3. Have Compassion. There are some lovely Biblical sentiments that can help prevent us from getting upset, angry or hurt ourselves by the onslaught of hurtful energy that may come our way. Consider “forgive them for they know not what they do” or “judge not, lest ye be judged” or “forgive those who trespass against us…” and “ blessed are the merciful.” It can be an empowering experience to express these ideals in a situation where they can actually be quite helpful.
  4. Be your own authority. It is often said that nobody can hurt you without your permission. You need not give a hurtful person permission to hurt you with their words. You can recognize that they themselves are hurt, but that does not mean that you allow them to hurt you. It is almost as if you have a protective shield which disallows the acceptance of words that are untrue, inaccurate, invalid, false, fictitious, fallacious, faulty and, yes, hurtful.
  5. Walk away. If you cannot yourself take the hurtful venting from a hurtful person, then leave. You are not obligated to remain. You can even state to them that you are not in a position at this time to listen and then excuse yourself. If need be, go talk with a friend, or a professional, about the incident so you can debrief and defuse it within yourself so it does not become some trigger for you later on down the road.

Perhaps the most helpful piece of advice one can remember when interacting with a hurt person is to avoid being hurtful back. It may prove useless trying to be nice to them as they are not in need of niceties; they are in need of an avenue of venting, releasing and pouring out the hurt that is there within them, and has probably been there within them for a long, long time, festering over the years. It is sufficient that you simply not add to that pile of hurt either through leaving, or listening.

The Bully in the Brain

the bully in the brain

Let’s say, by way of analogy, that you, as the driver of the vehicle, reside in the heart of your body. The engine of the vehicle resides in the head of the body, in the brain. As the driver you can have the most beautiful ideals, goals, objectives, hopes, dreams, wishes and wants, and be stuck right where you are, if the engine is not working.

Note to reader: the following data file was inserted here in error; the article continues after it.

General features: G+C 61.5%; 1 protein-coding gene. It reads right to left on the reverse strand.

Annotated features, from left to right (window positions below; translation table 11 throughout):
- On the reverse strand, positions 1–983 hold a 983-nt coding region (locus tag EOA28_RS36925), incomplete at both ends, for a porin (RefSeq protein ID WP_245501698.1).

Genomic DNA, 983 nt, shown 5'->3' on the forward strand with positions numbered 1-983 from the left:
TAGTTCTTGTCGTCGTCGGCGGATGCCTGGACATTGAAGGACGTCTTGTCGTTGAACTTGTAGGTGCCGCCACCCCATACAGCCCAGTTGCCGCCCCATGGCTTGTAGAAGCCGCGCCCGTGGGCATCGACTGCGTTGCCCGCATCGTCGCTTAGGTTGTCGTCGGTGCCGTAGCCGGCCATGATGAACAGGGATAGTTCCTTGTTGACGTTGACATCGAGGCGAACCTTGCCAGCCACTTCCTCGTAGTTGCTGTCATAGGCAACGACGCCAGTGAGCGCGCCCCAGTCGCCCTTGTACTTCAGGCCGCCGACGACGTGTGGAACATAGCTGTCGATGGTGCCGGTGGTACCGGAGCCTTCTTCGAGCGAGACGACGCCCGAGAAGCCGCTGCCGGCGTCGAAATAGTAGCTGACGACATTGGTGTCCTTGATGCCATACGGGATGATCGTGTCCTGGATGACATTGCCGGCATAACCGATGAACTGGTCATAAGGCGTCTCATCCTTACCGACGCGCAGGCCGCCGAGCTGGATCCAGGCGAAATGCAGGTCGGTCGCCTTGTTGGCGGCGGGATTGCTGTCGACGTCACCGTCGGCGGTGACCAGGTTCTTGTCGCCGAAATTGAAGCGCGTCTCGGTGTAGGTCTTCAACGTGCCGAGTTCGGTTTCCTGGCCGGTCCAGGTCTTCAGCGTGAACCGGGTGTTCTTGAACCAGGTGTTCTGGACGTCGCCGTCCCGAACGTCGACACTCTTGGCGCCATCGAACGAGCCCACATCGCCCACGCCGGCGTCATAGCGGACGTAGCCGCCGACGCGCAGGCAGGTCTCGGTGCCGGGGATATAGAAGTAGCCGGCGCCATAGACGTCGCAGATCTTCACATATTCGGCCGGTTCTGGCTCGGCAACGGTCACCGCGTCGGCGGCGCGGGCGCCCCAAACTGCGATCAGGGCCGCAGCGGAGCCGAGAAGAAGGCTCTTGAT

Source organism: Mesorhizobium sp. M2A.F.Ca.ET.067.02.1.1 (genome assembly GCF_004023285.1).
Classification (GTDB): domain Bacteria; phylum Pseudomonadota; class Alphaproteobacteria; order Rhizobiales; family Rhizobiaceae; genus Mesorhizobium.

We need to understand a little about our brain engine so, as the heart-seated driver of the vehicle, we can go places, do things. In our heart, as the driver, we may be rather frustrated if those hopes and dreams, wants and wishes are obstructed, because the brain engine is not firing on all cylinders. It needs a tune-up. It needs its timing reset. Moving parts need to be lubricated. Our higher brain functions, referred to as our executive functions, are very active, lots of moving parts. Our emotional brain is older, deeper, more fixed; it has moving parts as well. The part with the fewest moving parts, and often at rest, in peace, at ease, is that region of the brain commonly referred to as ‘the reptilian brain’ herein referred to as ‘the biological brain.’ Of course, the emotional brain and the executive brain are biological. The biological brain is the basis, the root, the power.

The biological brain engine in the body vehicle, of which you are in the heart of the driver’s seat, is intelligent. Although we are more advanced in emotional and executive functionings, we have sacrificed integration of that reptile, that animal, at ease, at peace in the world, into our lives, in favor of executive functioning, which rule with iron-fisted realities. It’s like an engine being run constantly at the red line. It’s going to wear down the moving parts quickly. Turning off the executive functions, and the emotional functions, to reside in existential peace and ease, to be in that animal brain idle, is a tune up for the whole brain engine.

But, the executive functions have taken over, commandeered the brain engine, caged it and now makes it perform, incessantly. Attempts to drive the vehicle towards that calm, organic state of animal idle, is obstructed, blocked, prevented, by the demands of the executive functions. The executive functions are powerful and do take command. They can regulate, or dis-regulate, emotions. Certainly they are behind decisions and actions. They are often less in command of reactions; the emotional brain, can, and very often does, intercede and override executive functions. The vehicle can drive erratically, as if the spark plugs are misfiring. And, indeed, they may be. Time for a tune-up.

Drive the vehicle over towards the biological brain bay and rest a while. Be like a polar bear laying in the snow, a sea otter floating on its back; be like a simple animal, a mammal; be like that magnificient ape, sitting, quiet, at ease, surveying its domain, for hours, idle, without a bully badgering it.

Read the companion blog post Told What To Do